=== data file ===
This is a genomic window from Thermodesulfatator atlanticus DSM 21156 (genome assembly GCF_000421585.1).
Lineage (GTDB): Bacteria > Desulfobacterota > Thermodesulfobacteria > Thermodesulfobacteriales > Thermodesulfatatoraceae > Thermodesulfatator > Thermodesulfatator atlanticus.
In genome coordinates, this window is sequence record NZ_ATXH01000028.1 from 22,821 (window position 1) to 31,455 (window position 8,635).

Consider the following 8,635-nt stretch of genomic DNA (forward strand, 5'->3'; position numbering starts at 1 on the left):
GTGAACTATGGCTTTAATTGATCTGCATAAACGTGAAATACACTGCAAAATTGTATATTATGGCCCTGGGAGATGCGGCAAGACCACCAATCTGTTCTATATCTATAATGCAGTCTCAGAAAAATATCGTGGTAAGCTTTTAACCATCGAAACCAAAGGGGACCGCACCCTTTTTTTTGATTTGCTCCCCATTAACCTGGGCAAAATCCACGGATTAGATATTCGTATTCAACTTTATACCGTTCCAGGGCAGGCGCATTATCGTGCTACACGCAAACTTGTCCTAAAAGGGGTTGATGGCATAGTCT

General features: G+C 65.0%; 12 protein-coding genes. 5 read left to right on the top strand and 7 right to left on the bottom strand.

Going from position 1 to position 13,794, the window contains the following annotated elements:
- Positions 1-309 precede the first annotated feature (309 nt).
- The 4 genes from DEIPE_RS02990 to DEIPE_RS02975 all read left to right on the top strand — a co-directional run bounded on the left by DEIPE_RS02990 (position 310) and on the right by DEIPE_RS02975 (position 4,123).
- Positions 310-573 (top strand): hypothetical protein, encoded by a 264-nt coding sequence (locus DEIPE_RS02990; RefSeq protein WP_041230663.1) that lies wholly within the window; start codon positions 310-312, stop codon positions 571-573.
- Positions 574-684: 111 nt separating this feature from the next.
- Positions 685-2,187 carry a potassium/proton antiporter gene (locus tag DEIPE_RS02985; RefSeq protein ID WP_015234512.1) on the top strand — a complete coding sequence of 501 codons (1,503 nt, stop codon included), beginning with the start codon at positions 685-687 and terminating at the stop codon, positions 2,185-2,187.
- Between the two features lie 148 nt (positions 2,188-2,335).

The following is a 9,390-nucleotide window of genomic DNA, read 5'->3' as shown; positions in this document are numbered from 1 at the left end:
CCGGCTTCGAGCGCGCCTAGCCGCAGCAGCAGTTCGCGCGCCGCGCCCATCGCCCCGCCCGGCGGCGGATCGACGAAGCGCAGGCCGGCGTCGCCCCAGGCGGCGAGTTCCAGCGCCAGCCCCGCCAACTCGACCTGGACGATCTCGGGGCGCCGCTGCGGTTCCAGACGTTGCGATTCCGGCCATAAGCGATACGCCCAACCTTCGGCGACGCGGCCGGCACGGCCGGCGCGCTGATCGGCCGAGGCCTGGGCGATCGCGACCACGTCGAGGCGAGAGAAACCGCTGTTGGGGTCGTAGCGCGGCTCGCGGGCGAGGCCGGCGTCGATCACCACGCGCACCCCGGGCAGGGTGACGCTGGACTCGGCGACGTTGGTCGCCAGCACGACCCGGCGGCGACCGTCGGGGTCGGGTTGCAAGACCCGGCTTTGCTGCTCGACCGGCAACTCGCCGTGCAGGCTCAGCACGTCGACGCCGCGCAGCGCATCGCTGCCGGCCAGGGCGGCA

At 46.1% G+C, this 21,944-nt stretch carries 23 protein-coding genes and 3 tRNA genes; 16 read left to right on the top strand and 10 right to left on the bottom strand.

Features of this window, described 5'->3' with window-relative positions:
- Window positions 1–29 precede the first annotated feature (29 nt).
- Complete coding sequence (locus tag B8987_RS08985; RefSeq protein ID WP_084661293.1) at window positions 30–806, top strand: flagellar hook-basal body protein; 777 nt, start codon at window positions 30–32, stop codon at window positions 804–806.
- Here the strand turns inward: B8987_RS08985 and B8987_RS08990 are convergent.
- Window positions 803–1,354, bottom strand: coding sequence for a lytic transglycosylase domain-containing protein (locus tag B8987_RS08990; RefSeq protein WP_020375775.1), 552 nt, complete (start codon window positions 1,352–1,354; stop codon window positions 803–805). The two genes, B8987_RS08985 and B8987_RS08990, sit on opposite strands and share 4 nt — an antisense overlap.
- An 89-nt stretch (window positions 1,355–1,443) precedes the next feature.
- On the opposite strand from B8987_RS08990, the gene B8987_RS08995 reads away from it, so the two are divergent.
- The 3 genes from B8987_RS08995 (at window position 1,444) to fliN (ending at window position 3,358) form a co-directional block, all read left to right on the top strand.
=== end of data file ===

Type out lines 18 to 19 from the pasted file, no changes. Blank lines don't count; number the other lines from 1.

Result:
- Window positions 1–29 precede the first annotated feature (29 nt).
- Complete coding sequence (locus tag B8987_RS08985; RefSeq protein ID WP_084661293.1) at window positions 30–806, top strand: flagellar hook-basal body protein; 777 nt, start codon at window positions 30–32, stop codon at window positions 804–806.